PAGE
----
Helping Students to Recognize and Evaluate an Assumption in Quantitative Reasoning: A Basic Critical-Thinking Activity with Marbles and Electronic Balance

  • Josip Sliško
  • Adrian Corona Cruz

Abstract

There is a general agreement that critical thinking is an important element of 21st century skills. Although critical thinking is a very complex and controversial conception, many would accept that recognition and evaluation of assumptions is a basic critical-thinking process. When students use simple mathematical model to reason quantitatively about a situation, they usually do not consider which implicit assumptions they have made and,
consequently, they do not evaluate if these assumptions are acceptable in the related problem task. In order to show to students the importance of being aware of assumptions making and their consequences in the quality of judgments, a simple Predict – Observe - Explain active-learning sequence was designed. In it students are supposed (a) to observe the mass measurement of 10 marbles on an electronic balance and (b) to predict the future balance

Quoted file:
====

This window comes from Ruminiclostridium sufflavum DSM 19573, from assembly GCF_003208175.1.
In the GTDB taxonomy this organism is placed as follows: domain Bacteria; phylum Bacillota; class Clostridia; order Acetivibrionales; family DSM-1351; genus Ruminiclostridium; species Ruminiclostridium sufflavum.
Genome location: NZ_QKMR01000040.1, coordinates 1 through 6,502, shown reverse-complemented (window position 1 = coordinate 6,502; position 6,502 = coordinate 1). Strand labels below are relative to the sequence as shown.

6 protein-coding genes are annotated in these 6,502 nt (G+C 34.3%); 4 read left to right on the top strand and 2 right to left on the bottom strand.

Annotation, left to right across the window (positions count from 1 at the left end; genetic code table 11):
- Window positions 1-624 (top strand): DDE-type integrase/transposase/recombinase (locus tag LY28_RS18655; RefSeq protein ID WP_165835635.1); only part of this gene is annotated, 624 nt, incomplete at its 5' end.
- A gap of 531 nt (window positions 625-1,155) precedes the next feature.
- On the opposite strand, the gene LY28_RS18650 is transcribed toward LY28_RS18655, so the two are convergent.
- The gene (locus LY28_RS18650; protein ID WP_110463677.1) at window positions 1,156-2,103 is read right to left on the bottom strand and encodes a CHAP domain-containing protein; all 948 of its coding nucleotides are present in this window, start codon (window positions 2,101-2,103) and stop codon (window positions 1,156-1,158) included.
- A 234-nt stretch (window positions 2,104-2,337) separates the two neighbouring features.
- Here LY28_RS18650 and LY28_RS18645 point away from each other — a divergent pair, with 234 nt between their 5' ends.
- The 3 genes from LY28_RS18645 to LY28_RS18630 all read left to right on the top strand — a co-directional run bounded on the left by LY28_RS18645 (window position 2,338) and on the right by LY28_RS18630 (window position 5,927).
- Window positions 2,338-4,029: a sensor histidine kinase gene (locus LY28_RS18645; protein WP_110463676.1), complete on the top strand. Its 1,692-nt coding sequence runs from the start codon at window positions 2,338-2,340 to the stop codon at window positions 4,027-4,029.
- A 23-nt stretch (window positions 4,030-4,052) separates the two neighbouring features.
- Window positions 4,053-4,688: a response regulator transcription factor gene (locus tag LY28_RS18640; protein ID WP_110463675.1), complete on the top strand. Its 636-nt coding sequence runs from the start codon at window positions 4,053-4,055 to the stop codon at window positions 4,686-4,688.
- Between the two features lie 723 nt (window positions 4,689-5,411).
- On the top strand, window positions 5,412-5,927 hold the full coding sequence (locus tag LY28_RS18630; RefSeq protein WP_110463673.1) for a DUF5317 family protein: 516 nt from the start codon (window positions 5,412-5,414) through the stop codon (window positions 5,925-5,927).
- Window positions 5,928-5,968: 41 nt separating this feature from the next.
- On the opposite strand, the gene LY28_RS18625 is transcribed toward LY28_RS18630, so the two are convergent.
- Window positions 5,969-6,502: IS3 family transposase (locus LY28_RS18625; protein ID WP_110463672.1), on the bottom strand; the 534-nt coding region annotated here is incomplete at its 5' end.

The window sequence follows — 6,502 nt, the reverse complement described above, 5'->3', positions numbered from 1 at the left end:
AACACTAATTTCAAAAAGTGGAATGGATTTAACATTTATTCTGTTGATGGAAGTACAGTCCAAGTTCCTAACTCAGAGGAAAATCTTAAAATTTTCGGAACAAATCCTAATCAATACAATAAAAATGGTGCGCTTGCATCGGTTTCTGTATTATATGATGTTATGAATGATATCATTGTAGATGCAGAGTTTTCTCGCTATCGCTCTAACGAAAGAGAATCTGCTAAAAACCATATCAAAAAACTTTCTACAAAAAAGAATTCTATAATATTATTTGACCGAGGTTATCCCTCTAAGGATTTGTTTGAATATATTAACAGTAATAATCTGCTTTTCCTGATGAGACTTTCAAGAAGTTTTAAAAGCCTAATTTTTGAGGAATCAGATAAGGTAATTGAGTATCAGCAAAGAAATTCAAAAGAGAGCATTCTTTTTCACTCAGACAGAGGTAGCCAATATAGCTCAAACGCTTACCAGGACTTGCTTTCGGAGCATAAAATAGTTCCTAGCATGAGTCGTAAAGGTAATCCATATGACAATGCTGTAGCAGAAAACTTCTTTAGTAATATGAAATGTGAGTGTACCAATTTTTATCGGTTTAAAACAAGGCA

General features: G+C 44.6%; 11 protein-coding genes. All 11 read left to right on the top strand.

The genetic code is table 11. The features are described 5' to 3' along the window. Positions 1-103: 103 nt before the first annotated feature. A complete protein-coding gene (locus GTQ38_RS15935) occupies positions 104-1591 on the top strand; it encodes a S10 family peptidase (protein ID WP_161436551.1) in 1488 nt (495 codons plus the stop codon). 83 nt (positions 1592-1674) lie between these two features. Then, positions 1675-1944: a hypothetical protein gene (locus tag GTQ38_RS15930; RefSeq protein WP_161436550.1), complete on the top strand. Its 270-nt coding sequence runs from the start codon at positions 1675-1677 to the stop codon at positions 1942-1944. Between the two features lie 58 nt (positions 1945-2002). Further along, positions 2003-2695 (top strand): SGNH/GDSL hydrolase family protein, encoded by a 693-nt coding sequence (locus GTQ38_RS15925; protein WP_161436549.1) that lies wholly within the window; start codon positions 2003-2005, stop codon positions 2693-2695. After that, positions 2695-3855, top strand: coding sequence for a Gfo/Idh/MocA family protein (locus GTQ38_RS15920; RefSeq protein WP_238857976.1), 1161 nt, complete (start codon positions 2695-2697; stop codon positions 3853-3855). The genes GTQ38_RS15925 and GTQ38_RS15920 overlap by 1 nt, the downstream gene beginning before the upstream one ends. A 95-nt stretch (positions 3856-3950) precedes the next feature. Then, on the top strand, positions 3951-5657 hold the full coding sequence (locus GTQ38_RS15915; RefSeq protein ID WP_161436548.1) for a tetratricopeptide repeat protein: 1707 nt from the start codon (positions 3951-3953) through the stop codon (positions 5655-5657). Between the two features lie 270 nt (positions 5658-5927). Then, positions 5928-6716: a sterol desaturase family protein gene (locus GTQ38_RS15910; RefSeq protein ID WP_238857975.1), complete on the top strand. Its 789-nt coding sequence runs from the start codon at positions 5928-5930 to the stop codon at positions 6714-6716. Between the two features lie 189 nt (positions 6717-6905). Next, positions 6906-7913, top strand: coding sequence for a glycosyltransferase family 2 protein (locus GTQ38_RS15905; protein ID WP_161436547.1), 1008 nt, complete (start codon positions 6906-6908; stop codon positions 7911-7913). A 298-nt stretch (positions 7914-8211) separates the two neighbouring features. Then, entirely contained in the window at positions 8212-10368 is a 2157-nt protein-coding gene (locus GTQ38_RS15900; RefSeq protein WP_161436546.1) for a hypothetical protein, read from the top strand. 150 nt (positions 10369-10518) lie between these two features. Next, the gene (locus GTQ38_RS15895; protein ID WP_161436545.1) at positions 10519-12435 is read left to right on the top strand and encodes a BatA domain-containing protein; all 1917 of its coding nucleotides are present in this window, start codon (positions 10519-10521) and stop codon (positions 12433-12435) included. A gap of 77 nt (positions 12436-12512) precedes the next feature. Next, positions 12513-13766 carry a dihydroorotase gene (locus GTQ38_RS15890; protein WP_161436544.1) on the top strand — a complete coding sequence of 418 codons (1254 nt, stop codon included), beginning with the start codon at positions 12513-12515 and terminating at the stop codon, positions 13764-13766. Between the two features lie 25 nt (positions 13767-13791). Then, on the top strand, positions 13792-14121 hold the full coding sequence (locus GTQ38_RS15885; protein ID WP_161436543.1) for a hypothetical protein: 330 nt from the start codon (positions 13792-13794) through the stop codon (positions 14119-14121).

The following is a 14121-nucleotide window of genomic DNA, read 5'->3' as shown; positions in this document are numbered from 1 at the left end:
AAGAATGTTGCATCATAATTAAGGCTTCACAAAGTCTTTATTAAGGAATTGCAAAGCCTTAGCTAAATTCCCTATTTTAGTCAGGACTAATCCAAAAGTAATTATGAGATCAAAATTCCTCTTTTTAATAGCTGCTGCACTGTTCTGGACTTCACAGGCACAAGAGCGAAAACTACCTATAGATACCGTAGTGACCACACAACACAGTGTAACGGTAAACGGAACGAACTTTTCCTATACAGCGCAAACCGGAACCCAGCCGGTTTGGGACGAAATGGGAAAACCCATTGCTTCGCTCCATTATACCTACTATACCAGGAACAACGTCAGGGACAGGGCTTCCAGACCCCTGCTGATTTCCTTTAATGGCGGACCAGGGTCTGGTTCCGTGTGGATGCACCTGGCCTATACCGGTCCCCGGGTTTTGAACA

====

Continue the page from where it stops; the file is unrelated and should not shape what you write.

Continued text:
readings related to 7 and 12 marbles. They would be also asked explicitly (c) to state all assumptions they had made in order to predict the readings and (d) to propose a method to verify assumptions’ acceptability. After they have observed actual readings, they would be asked to explain the differences and verify their explanations. Informal pilot tries of this learning sequence was carried out by a few high-school physics teachers during their regular classroom sessions and they considered that it gave good results with students.

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Published
2017-02-28
How to Cite
SLIŠKO, Josip; CRUZ, Adrian Corona. Helping Students to Recognize and Evaluate an Assumption in Quantitative Reasoning: A Basic Critical-Thinking Activity with Marbles and Electronic Balance. European Journal of Physics Education, [S.l.], v. 4, n. 4, p. 39-45, feb. 2017. ISSN 1309-7202. Available at: <http://eu-journal.org/index.php/EJPE/article/view/99>. Date accessed: 27 jan. 2021.
Section
Classroom Physics